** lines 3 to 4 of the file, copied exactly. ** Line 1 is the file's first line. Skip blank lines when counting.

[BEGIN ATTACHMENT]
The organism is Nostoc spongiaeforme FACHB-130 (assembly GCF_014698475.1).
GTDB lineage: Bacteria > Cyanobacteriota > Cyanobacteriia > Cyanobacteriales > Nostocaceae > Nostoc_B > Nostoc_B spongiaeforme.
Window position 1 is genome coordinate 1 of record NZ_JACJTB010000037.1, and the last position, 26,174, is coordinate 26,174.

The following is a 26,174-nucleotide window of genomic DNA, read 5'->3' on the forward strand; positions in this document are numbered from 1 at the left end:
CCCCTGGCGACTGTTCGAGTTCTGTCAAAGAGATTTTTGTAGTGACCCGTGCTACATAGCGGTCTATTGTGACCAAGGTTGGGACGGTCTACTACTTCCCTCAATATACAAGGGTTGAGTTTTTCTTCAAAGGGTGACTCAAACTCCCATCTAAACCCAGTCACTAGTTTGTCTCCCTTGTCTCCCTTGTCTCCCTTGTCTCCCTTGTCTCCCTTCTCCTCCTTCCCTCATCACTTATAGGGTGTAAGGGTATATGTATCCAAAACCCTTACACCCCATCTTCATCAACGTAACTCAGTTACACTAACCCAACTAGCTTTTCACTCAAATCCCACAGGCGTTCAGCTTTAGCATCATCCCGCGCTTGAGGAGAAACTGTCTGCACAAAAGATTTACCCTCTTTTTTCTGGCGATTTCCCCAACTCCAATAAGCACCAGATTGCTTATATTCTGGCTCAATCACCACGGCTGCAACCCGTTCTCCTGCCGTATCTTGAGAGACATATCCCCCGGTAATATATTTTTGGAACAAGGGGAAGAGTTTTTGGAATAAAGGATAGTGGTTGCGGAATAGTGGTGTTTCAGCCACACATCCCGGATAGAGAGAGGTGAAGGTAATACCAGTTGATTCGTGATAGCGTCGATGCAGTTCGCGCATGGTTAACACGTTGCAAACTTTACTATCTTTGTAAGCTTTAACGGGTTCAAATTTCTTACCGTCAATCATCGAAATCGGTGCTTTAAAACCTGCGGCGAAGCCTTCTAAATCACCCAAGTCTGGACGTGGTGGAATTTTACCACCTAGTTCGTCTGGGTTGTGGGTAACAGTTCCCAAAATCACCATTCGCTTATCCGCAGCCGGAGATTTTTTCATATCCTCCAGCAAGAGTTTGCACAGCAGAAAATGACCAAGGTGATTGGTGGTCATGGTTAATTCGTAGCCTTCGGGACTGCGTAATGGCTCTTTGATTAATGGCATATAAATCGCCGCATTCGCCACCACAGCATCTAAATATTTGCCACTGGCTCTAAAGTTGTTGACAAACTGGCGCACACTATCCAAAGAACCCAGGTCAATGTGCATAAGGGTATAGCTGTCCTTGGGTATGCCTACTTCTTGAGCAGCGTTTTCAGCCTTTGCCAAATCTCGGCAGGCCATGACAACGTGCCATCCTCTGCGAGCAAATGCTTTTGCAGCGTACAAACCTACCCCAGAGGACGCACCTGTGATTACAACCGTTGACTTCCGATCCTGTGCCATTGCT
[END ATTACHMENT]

Window position 1 is genome coordinate 1 of record NZ_JACJTB010000037.1, and the last position, 26,174, is coordinate 26,174.

The following is a 26,174-nucleotide window of genomic DNA, read 5'->3' on the forward strand; positions in this document are numbered from 1 at the left end: